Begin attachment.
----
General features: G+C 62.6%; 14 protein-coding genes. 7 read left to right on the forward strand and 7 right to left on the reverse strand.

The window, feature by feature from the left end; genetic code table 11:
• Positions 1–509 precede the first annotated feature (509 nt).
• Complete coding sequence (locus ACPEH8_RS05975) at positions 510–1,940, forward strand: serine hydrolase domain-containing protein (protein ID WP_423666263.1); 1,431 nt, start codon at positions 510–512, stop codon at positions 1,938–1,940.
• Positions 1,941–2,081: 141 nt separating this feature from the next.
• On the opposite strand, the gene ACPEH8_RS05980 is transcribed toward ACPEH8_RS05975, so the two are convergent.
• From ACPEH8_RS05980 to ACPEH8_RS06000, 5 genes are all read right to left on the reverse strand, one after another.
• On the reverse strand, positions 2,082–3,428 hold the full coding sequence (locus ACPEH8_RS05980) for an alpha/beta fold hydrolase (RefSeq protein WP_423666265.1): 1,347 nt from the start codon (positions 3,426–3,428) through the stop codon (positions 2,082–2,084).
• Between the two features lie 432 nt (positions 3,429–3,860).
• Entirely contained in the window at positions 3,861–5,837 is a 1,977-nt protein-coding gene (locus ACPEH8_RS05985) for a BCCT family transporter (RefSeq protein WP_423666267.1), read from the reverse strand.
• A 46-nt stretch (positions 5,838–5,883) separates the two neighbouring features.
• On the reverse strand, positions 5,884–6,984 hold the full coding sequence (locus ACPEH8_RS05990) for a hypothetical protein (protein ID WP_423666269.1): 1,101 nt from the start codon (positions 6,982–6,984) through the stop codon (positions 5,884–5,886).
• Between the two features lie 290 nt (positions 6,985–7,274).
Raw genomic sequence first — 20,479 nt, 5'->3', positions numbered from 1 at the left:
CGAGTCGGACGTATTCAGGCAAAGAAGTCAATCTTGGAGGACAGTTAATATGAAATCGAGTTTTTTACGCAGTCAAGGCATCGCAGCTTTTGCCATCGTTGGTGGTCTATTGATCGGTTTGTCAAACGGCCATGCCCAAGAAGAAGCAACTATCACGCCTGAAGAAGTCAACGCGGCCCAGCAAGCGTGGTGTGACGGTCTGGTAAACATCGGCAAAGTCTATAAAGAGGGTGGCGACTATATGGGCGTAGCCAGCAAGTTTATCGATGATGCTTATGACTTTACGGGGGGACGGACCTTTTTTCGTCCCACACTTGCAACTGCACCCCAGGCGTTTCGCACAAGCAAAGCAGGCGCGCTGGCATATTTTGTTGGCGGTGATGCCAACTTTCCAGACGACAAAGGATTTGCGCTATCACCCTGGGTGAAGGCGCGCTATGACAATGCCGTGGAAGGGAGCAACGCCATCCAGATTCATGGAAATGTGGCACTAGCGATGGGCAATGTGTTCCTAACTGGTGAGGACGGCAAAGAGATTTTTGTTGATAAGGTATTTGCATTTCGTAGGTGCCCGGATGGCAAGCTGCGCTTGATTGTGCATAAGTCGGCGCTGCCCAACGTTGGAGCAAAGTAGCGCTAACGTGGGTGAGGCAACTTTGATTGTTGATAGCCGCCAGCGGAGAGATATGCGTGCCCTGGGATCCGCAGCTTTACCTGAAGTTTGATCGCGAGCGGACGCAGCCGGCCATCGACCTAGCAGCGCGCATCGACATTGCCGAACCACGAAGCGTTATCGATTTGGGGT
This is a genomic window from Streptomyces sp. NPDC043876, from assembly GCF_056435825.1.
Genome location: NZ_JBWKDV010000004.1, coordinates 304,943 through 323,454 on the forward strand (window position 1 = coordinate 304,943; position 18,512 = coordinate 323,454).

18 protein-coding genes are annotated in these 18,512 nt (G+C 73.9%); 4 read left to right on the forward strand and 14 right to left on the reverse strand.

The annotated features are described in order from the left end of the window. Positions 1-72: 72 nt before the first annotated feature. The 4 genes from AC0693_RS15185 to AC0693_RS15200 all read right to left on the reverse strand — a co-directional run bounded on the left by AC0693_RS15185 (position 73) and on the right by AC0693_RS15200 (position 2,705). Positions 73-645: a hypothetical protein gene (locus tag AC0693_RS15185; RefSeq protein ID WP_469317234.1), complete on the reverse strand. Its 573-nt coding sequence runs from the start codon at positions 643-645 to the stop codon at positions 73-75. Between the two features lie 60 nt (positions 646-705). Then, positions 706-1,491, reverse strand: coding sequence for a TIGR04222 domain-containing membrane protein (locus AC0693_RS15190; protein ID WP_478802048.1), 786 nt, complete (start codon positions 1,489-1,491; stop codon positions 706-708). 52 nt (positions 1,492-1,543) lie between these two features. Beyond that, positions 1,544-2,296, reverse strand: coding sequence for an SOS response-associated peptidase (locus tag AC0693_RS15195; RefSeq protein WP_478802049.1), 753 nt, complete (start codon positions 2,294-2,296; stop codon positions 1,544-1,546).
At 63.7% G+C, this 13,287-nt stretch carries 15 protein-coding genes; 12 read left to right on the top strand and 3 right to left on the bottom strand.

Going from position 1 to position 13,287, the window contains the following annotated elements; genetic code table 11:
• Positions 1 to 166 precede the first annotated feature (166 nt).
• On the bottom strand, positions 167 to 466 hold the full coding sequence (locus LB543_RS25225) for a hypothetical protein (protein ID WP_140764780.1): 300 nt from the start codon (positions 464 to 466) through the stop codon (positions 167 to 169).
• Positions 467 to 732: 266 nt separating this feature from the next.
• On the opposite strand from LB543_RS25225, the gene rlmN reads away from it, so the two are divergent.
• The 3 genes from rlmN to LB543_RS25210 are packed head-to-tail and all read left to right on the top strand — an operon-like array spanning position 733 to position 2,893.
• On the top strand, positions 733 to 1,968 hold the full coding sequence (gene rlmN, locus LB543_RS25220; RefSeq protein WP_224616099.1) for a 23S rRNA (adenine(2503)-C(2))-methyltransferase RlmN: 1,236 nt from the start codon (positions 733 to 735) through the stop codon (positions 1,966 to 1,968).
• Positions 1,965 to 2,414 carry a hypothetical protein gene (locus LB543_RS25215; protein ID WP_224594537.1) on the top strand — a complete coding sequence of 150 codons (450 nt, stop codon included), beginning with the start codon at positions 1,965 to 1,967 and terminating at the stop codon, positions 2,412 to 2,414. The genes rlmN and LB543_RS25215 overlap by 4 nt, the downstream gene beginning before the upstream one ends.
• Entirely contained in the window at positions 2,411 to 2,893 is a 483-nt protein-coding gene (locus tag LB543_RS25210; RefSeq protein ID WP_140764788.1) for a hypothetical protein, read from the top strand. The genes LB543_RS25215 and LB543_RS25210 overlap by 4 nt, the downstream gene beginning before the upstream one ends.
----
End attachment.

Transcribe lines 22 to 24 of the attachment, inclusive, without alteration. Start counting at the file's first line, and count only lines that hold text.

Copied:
• Positions 1 to 166 precede the first annotated feature (166 nt).
• On the bottom strand, positions 167 to 466 hold the full coding sequence (locus LB543_RS25225) for a hypothetical protein (protein ID WP_140764780.1): 300 nt from the start codon (positions 464 to 466) through the stop codon (positions 167 to 169).
• Positions 467 to 732: 266 nt separating this feature from the next.